Sometimes the Society invests in testing a complementary strategy that holds promise, particularly through its Pilot Research Award program that funds high-risk ideas. Although studies may lead to disappointing results, this learning is just as crucial to keep research moving in the right direction. Among strategies investigated in the past are a component of red wine (resveratrol) for protecting the nervous system; Ginkgo biloba to treat cognitive impairment; and omega-3 fatty acids. Results have not supported benefit in MS.
Exercise and Rehabilitation Research
We choose investments with the best return in changing lives. Rehabilitation comprises interventions that can help people with MS to achieve their physical, psychological, social and vocational potential. But to convince doctors and insurers of their effectiveness, we need the kind of evidence that can only come from well designed and conducted scientific studies. The kind of rigorous science applied to other types of research has been lacking in rehabilitation research. So in 2005 the National MS Society engaged advisors to help determine what was standing in the way. As a result, the Society established a fellowship program that supports expert mentors who train rehabilitation professionals in how to conduct well-designed MS rehabilitation research studies.
The Society now funds more than 30 projects in the area of rehabilitation research, testing these and other solutions so that people with MS can live their best lives every day:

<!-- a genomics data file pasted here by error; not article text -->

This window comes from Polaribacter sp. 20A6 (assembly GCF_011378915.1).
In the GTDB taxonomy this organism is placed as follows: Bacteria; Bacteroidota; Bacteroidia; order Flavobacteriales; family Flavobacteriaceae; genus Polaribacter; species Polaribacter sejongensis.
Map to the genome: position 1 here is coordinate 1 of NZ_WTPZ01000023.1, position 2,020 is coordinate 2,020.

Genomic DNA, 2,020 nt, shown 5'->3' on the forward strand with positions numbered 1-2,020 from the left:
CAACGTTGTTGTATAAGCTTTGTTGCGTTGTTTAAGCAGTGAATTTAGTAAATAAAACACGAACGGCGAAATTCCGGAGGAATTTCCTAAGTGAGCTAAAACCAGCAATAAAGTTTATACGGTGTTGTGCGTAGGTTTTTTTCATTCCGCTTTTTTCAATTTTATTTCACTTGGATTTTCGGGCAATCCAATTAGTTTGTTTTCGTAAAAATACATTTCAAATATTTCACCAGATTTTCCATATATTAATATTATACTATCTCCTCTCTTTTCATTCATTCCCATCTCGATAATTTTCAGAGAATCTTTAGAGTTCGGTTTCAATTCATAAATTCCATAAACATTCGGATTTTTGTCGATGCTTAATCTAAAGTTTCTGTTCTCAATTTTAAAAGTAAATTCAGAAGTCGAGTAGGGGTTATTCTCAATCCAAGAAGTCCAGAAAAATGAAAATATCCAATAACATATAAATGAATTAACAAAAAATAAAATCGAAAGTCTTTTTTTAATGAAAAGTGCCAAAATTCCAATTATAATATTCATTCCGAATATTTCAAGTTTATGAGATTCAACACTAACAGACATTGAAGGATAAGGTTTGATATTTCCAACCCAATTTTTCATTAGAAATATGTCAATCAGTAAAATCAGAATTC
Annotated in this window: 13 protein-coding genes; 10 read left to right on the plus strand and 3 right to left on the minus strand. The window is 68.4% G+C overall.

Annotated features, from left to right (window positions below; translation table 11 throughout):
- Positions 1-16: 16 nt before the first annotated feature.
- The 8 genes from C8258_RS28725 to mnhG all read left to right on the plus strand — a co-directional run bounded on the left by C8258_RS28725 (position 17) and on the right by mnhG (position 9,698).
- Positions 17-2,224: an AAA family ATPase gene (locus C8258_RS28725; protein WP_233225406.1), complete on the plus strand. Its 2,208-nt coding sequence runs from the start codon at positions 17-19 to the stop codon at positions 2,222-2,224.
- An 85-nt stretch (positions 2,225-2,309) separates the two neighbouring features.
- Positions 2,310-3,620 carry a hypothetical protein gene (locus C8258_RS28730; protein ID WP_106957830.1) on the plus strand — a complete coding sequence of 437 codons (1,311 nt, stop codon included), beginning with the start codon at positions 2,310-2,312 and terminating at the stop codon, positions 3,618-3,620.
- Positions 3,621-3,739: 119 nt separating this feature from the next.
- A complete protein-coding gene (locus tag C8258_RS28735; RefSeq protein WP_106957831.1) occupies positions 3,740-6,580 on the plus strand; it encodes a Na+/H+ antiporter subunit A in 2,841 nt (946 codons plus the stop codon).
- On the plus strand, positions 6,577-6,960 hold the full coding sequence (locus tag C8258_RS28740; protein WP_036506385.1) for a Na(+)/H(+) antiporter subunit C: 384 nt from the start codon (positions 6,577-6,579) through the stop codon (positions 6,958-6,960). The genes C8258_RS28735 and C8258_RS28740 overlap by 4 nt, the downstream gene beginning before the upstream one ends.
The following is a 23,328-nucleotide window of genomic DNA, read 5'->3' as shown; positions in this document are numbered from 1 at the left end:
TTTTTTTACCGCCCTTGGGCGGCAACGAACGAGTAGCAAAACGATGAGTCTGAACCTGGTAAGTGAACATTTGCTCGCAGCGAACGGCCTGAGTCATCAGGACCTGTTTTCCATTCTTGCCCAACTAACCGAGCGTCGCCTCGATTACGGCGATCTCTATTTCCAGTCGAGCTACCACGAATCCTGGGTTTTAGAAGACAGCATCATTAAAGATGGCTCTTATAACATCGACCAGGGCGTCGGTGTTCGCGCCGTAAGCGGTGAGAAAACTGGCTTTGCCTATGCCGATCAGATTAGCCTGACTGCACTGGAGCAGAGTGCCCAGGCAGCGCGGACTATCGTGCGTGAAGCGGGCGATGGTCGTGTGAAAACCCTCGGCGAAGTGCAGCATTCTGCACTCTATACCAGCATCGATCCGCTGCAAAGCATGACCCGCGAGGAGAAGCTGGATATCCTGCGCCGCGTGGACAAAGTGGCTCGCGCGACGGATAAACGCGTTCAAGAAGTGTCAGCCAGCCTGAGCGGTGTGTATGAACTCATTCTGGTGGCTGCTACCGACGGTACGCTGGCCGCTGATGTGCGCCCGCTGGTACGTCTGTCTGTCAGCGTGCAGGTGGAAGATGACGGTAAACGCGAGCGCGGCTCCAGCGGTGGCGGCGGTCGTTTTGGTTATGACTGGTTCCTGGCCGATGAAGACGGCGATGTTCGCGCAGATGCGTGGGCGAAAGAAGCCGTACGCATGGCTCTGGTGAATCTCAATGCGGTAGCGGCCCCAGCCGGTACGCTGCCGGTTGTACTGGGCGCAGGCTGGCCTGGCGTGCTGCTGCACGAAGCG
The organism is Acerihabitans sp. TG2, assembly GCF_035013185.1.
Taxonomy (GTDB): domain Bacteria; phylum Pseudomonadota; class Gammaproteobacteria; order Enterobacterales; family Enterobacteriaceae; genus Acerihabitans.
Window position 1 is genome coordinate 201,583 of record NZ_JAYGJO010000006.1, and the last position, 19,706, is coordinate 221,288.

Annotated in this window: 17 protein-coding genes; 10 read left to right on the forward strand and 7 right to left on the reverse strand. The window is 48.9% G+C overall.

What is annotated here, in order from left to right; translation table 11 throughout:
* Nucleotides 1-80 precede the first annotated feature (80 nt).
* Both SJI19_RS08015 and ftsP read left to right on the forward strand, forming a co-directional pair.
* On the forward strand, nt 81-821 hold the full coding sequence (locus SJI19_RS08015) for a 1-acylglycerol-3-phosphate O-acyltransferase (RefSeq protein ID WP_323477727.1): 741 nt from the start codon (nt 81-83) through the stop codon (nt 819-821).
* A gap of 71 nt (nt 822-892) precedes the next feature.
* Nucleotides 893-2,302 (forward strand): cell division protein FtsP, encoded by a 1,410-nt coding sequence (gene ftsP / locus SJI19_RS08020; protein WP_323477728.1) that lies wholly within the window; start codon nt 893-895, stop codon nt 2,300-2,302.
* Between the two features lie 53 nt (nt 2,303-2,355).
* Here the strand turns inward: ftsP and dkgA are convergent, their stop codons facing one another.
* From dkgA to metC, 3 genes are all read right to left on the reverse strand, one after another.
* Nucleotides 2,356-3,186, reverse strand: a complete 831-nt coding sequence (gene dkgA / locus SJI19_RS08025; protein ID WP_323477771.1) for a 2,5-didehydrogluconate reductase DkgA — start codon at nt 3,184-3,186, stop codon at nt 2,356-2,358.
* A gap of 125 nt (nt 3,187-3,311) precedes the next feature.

• New strategies for balance control
• Methods for improving lung function
• Exercise regimens for people with advanced MS
• Home-based exercise to improve mobility and cardiovascular health
• New strategies for improving cognitive function and psychosocial wellness
We are making progress - here are some recent reports:
• Weight training improves walking and quality of life: Women participating in a small study of progressive resistance (weight) training improved significantly in walking. The Society-funded study used in-depth interviews of participants to determine full effects on quality of life, which improved significantly.
• Balance/eye movement training improves fatigue: A 6-week balance and eye movement-focused exercise program improved balance, reduced fatigue, and reduced disability due to dizziness or disequilibrium in a group of people with MS. The results lasted for at least 4 weeks following supervised training. The study was funded by a pilot research grant from the Society.
• Strong evidence that cognitive rehabilitation improves learning and memory: Researchers at Kessler Foundation in New Jersey reported that a specific type of memory training improves learning in people with MS. Effects lasted for 6 months after training ended, and also benefits other aspects of quality of life. The Kessler team is training rehab researchers through the Society’s mentor-based fellowship program.
• Vitamin D and MS progression: Society-funded researchers at Harvard found that low levels of vitamin D early in MS may predict disease activity and progression later on. Society funding for this study leveraged data that cost millions of dollars to gather during an industry-funded clinical trial.
Finding Solutions That Will Change Lives
The National MS Society pursues all promising paths to uncover solutions for EVERYONE with MS, wherever those opportunities exist. Research going on right now on lifestyle and wellness may uncover substantial results that will help people with MS live their best lives.